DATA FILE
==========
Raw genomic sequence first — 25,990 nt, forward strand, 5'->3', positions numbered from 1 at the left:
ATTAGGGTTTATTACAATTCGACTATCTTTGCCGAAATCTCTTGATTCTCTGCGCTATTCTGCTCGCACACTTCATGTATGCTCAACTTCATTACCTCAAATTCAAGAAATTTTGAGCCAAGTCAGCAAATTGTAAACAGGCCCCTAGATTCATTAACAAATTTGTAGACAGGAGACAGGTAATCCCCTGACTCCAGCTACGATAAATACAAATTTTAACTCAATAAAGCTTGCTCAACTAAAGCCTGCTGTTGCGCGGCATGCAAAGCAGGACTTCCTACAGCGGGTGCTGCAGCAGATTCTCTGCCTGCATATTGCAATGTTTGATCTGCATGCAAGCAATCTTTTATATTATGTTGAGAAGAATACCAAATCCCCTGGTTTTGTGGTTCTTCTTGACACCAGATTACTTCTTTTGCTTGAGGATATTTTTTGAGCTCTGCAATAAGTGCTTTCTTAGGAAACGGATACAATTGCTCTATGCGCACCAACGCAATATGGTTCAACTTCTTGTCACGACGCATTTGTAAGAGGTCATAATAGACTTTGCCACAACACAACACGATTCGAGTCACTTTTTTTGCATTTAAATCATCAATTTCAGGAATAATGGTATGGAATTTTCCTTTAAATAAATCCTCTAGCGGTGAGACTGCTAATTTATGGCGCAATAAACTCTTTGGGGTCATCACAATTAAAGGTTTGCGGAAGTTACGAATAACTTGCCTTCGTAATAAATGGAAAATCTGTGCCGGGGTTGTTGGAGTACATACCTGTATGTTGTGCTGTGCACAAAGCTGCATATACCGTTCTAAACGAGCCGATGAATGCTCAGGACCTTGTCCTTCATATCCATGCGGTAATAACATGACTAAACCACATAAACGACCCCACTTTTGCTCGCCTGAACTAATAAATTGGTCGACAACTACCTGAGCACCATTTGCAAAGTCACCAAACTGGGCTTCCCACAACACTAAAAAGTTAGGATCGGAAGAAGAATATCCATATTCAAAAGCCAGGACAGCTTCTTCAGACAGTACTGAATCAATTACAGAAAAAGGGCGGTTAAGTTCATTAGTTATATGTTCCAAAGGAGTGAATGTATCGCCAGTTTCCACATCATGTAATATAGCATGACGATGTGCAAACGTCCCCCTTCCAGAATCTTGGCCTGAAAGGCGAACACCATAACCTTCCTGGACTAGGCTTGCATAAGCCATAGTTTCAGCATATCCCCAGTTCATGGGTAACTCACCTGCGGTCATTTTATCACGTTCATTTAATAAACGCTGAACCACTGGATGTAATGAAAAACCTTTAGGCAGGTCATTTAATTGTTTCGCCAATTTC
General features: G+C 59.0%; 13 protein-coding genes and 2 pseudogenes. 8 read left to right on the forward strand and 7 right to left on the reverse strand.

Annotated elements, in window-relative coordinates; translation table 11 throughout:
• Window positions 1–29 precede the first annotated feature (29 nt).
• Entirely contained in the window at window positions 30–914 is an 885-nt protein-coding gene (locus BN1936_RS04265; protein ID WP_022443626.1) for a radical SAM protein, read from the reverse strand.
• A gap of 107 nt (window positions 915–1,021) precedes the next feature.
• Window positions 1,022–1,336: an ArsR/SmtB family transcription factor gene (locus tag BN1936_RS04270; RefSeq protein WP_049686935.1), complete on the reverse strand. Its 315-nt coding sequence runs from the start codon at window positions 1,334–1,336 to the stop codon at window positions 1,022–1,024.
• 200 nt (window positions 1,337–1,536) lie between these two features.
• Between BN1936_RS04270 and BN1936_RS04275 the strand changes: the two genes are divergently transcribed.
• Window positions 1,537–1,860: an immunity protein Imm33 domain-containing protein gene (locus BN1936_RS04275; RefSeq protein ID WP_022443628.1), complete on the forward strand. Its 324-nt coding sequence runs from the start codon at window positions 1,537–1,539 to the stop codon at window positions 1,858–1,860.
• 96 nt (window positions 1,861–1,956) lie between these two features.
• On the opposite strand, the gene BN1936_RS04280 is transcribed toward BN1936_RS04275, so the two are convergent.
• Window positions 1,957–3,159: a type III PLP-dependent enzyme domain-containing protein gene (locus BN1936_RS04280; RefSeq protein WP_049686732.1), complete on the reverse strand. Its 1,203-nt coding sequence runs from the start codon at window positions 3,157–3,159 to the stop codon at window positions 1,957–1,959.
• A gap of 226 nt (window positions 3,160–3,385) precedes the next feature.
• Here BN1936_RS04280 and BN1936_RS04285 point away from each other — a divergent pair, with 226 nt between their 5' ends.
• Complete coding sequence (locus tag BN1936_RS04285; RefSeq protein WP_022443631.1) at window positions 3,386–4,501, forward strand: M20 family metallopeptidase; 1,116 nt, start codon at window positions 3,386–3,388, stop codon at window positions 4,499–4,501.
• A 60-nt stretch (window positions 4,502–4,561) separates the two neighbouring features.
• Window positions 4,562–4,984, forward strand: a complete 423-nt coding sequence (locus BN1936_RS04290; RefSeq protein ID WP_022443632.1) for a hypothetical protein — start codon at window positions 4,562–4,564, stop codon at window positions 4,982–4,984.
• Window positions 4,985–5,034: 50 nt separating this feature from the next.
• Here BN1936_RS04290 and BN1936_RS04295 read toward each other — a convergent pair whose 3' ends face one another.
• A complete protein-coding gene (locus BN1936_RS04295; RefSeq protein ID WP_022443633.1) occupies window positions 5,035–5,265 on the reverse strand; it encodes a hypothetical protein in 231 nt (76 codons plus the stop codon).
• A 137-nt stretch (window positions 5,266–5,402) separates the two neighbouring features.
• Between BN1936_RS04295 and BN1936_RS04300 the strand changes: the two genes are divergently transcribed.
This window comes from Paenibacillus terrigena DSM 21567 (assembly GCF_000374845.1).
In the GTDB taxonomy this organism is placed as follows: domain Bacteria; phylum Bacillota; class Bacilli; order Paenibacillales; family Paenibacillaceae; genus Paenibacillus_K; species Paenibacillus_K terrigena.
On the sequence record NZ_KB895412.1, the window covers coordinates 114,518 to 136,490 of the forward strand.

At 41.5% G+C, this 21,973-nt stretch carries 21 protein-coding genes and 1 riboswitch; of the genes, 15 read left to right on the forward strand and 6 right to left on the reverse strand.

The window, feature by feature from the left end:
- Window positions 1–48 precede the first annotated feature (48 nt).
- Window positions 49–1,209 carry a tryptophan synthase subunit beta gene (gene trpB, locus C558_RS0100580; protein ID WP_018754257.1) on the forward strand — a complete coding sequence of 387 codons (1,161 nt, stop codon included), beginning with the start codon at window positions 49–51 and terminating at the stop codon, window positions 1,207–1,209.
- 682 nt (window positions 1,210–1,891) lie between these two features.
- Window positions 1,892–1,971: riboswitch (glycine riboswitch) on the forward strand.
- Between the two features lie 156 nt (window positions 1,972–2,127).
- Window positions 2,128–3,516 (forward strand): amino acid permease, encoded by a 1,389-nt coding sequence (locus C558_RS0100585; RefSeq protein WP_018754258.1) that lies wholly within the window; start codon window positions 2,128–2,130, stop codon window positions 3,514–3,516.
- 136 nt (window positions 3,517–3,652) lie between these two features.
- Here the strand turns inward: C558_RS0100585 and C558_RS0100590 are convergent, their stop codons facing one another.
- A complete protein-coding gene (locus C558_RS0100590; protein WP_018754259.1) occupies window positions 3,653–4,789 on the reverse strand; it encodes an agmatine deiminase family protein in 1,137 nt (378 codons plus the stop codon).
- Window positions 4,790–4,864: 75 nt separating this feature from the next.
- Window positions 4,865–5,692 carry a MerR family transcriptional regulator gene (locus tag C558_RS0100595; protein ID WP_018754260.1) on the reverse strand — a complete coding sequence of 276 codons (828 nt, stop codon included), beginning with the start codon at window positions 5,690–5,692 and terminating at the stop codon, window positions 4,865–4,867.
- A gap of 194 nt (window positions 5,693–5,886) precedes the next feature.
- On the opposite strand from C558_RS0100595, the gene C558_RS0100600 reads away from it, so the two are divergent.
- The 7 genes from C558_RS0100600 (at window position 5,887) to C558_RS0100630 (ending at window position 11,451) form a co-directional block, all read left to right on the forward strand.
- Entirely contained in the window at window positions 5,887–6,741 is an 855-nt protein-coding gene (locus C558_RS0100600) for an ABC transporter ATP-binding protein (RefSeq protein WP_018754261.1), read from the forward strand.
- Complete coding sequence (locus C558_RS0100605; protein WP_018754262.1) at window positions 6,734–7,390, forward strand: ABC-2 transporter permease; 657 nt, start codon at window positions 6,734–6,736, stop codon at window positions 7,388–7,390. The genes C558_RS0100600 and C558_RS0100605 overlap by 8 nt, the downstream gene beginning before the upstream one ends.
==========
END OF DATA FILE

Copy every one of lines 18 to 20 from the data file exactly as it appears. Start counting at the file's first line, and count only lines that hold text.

• A 60-nt stretch (window positions 4,502–4,561) separates the two neighbouring features.
• Window positions 4,562–4,984, forward strand: a complete 423-nt coding sequence (locus BN1936_RS04290; RefSeq protein ID WP_022443632.1) for a hypothetical protein — start codon at window positions 4,562–4,564, stop codon at window positions 4,982–4,984.
• Window positions 4,985–5,034: 50 nt separating this feature from the next.